ESPN and ABC were owned together before Disney too that's a long time of integration between the two.  If they were separated, I think they'd make a deal to keep ESPN doing ABC Sports production.  Outsourced.  This is also where I think Hearst buying the ABC owned stations makes more sense than anyone else, they own 20% of ESPN.  They could make a good deal to keep those working together.
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#35

Nexstar stations to return to DirecTV on a temporary basis while they complete a new agreement. They're already back on DirecTV Stream with WNCN (CBS) Raleigh/Durham and NewsNation back.

www.nexstar.tv 
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#36

Now confirmed that both parties have signed a multi-year distrubution agreement which sees the local stations, NewsNation, Rewind TV and Antenna TV return to DirecTV, DirecTV Stream and U-verse.

www.nexstar.tv 
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#37

(18-09-2023, 09:00 PM)London Lite Wrote:  Now confirmed that both parties have signed a multi-year distrubution agreement which sees the local stations, NewsNation, Rewind TV and Antenna TV return to DirecTV, DirecTV Stream and U-verse.

www.nexstar.tv 

There is a catch to this, however: stations owned by sidecars Mission and White Knight are still blacked out, in a carriage dispute which is about to become a year-old battle:

www.nexttv.com 


In the meantime, Hearst is again involved in a dispute, this time with Dish:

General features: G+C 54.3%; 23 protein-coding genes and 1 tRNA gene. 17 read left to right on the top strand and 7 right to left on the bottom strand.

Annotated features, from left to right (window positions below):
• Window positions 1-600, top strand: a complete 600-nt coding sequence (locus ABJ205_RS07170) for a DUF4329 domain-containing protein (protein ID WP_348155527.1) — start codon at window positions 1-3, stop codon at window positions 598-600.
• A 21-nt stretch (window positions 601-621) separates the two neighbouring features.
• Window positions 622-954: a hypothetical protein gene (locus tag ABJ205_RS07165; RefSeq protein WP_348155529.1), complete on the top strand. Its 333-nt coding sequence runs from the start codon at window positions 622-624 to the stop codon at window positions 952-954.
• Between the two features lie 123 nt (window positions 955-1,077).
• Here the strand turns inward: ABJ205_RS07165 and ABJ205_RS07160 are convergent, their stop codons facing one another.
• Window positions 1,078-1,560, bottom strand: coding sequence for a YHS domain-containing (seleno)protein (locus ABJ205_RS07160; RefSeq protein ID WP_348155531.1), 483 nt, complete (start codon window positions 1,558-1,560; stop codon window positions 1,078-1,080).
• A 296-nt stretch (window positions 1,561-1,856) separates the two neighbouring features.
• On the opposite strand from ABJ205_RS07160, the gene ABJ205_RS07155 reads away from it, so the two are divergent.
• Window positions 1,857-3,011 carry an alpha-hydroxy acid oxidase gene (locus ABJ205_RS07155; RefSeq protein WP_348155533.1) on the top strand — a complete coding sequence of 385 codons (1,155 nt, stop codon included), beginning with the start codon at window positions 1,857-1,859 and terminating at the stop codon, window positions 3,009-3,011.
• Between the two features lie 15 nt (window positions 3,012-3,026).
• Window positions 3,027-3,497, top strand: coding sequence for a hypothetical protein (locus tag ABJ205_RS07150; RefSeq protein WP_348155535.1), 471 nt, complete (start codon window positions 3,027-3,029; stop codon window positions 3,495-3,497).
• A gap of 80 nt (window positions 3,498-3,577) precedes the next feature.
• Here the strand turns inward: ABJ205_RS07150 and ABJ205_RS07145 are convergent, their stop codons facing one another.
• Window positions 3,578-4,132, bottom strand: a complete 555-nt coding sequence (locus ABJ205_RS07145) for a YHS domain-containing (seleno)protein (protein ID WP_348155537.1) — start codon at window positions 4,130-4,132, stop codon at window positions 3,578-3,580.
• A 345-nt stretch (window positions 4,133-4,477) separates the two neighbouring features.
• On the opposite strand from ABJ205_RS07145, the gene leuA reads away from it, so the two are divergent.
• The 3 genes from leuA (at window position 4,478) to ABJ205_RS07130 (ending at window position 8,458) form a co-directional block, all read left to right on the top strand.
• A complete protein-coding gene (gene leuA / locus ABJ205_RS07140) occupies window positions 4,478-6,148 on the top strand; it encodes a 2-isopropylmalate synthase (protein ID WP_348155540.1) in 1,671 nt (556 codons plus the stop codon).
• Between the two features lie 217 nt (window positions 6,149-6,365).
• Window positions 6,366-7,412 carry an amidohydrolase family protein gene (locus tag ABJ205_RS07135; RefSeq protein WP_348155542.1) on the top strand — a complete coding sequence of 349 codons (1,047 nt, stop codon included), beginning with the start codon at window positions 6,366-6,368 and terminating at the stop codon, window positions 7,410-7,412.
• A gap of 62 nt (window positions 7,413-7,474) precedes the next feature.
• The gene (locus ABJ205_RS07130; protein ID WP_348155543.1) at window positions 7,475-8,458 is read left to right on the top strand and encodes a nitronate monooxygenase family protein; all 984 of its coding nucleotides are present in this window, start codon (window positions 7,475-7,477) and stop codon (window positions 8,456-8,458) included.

www.nexttv.com 
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#38

Breaking: Murdoch is stepping down from Fox. His son will be taking over.
www.bbc.com 

Watch this space...
WestKnightTV - on DeviantArt
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#39

The writers union have reached a deal with the studios, suspending their part of the strike. Actors’ guild is still striking at the moment, which the writers are encouraged to join in.
variety.com 

Watch this space...
WestKnightTV - on DeviantArt
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#40

(25-09-2023, 03:58 AM)W. Knight Wrote:  The writers union have reached a deal with the studios, suspending their part of the strike. Actors’ guild is still striking at the moment, which the writers are encouraged to join in.
variety.com 


BBC News - Hollywood writers in deal to end US studio strike.
www.bbc.co.uk 

Hopefully things should start getting back to normal with at least some entertainment productions. I'd imagine the first shows to return to air given their topical comedy segments would be the late night talk shows as they were the first to go dark when the strike started in May. Given that a lot has happened in the news in the US since the strikes started, not least the various criminal indictments against a certain big orange idiot ex-PoTUS, they've got quite a lot to catch up on!

Indeed, the hosts of these shows Stephen Colbert, Jimmy Fallon, Jimmy Kimmel, Seth Meyers and John Oliver recently started a weekly podcast series called "Strike Force Five" to support their writers and production staff, out of work because of the strike, with money coming in from corporate sponsors.